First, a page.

All of us can identify milestones in our lives — significant moments that weave a narrative of who we are, the choices we make, and the impact we have in the world.
This was a year to celebrate milestones that have shaped and defined May Institute over its nearly 70-year history. We invite you to take a look back with us!
None of the milestones we celebrated this year would have been possible without May employees, past and present, who make lives exponentially better. We dedicate this video, below, to them.
"The One Who Knows"
— Dar Williams
All the things you treasure most
will be the hardest won.
I will watch you struggle
long before the answers come.
But I won't make it harder,
I'll be there to cheer you on.
I'll shine the light that guides you
down the road you're walking on.
You'll fly away, but take my hand until that day. So when they ask how far love goes,
when my job's done
you'll be the one who knows.
May Institute partnered with Children’s Hospital Boston in pioneering home-based early intervention services for children with autism and their families.
May Institute opened our first homes for adults with disabilities as an alternative to institutional care in Massachusetts.
May Institute pioneered one of the nation’s first schools exclusively for children and adolescents with brain injury, now situated on an expansive new campus in Norwood, Mass.
In the decades since May helped pioneer home-based early intervention (EI) services for autistic children in Massachusetts, we have expanded significantly in the Commonwealth and beyond. EI services, along with center-based and home-based services, provide intensive support to children and families when they need them most.
Meet two of those children, brothers Benny and Owen, and their parents Brianna and Billy.
May Institute saw the need for lifespan services early on. Thirty-five years ago, we opened residential homes for adults with disabilities as an alternative to institutional care.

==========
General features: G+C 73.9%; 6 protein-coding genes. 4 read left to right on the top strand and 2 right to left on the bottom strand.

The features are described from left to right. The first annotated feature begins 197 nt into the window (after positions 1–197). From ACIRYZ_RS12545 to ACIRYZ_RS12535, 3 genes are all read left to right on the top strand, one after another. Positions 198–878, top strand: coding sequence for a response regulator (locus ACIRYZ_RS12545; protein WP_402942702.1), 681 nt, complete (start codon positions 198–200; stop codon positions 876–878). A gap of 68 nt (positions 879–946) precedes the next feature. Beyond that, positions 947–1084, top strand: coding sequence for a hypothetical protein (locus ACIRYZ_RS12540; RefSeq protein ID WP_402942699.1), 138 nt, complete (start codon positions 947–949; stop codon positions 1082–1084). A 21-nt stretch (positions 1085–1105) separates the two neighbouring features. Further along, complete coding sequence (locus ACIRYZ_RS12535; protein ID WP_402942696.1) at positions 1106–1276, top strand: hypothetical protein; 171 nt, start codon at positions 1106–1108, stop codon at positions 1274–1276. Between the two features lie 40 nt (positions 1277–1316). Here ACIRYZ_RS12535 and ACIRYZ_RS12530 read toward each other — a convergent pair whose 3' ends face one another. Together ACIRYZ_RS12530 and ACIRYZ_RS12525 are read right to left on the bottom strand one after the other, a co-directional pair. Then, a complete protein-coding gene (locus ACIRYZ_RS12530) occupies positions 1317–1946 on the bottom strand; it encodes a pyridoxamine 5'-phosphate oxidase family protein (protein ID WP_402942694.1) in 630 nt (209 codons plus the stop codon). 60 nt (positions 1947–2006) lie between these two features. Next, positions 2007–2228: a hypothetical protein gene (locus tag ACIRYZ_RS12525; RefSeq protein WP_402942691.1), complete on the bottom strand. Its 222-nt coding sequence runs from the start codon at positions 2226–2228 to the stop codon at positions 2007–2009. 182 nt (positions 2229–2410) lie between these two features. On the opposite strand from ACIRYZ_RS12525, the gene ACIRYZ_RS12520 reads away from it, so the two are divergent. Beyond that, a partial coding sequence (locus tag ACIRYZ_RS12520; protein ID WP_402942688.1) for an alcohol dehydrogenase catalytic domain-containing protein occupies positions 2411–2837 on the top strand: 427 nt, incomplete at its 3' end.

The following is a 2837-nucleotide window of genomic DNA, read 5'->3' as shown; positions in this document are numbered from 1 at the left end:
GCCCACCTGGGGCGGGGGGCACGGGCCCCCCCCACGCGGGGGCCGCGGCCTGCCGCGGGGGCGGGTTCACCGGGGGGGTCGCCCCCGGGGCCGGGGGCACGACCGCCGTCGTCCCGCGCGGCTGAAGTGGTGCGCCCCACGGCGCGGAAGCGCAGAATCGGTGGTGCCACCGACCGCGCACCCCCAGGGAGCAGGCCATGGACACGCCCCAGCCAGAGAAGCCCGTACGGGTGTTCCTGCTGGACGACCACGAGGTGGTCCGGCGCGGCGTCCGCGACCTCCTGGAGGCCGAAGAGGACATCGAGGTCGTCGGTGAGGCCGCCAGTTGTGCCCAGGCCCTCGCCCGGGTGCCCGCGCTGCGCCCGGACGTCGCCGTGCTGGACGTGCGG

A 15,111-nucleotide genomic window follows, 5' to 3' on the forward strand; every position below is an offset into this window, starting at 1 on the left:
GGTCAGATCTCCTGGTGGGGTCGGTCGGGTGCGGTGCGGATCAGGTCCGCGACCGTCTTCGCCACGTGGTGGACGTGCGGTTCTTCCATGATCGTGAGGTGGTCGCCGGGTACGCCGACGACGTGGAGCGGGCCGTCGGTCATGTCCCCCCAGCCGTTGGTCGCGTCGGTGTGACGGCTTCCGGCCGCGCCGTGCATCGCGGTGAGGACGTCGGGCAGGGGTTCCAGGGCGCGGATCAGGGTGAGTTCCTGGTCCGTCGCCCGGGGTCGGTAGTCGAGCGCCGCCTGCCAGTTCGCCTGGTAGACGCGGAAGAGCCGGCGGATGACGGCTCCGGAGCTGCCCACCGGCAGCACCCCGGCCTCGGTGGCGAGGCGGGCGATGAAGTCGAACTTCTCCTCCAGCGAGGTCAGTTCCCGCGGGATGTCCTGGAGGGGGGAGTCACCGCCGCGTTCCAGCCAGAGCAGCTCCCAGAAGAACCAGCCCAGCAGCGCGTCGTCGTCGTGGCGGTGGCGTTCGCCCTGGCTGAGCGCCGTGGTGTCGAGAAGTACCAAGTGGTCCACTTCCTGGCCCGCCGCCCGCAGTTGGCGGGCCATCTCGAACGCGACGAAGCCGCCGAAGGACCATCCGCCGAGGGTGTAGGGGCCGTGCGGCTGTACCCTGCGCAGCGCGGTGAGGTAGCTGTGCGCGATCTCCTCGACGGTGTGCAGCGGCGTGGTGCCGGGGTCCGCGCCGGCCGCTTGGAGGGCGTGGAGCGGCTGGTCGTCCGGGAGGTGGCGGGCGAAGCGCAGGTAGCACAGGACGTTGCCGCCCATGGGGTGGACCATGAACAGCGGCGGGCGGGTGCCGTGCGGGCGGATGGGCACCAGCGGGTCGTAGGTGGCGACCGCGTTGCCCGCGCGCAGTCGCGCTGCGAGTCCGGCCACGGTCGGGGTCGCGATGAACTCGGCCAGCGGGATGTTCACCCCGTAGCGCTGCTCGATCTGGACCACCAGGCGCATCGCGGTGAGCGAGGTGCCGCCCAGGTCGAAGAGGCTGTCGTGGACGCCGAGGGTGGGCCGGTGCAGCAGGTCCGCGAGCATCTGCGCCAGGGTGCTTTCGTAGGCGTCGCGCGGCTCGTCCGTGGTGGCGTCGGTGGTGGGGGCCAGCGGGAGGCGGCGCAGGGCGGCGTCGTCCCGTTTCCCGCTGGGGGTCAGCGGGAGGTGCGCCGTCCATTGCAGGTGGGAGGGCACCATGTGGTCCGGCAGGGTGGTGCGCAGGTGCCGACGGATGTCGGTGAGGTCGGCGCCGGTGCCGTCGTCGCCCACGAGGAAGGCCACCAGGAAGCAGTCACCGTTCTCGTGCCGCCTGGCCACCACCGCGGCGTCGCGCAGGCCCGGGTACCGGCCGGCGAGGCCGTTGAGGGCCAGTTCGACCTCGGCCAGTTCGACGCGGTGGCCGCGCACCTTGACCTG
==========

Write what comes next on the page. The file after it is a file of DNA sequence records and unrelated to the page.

The power of family and community is present across May’s adult programs, throughout the lives of the adults in their care.
This is the story, and the legacy, of Verna and Henry.
May Institute operates six special education schools. One is unique because of the population it serves, and it marked its 30th anniversary this year.
The May Center School for Brain Injury and Neurobehavioral Disorders is a tight-knit community where hope lives, and whose staff and students are always identifying the next opportunity for growth and learning and happiness.
And, sometimes, for winning!
May Institute started offering Positive Behavior Support services to public schools around the country, helping to promote student achievement by improving the school behavioral climate.
May Institute established a presence on the West Coast with The Bay School in Santa Cruz, Calif., expanding our footprint to provide educational services for children with autism and other special needs.
The National Autism Center at May Institute completed the National Standards Project to provide critical information about evidence-based interventions for ASD, and guidelines for how to select them. More than a million people have accessed the findings.
May Institute opened a new autism center for young children in the D.C./Virginia area to serve military and civilian families, expanding the reach of existing centers in Georgia and North Carolina.
Mary Lou Maloney, a pioneer in the deinstitutionalization of individuals with special needs, and a lifelong advocate for that community, was named Chairperson of our Board of Directors, and the first woman Chairperson in the organization’s history.
May Institute relocated and expanded the May Center School for Brain Injury and Neurobehavioral Disorders to a new campus in Norwood, Mass., to enhance access for special education day and residential students.
All of us can identify milestones in our lives — significant moments that weave a narrative of who we are, the choices we make, and the impact we have in the world. This was a year to celebrate milestones that have shaped and defined May Institute over its nearly 70-year history.
Some of you know the beginning of May’s story – parents of twin boys with autism, looking for an alternative to institutional care. Dr. and Mrs. May forged a new path and opened a small residential school on Cape Cod in 1955, hopeful and determined they could create a better life for their children and others.
Since then, numerous milestones have helped weave the narrative of May Institute, and the impact this organization and its people have had on hundreds of thousands of children, adolescents, and adults.
We invite you to watch the videos and read the stories in this annual report. They are a glimpse into how services translate into real-world examples of love and growth and how they impact people’s lives.
Thank you, as always, for supporting us in our work.
Dr. Lauren C. Solotar
President and CEO
Chairperson, Board of Directors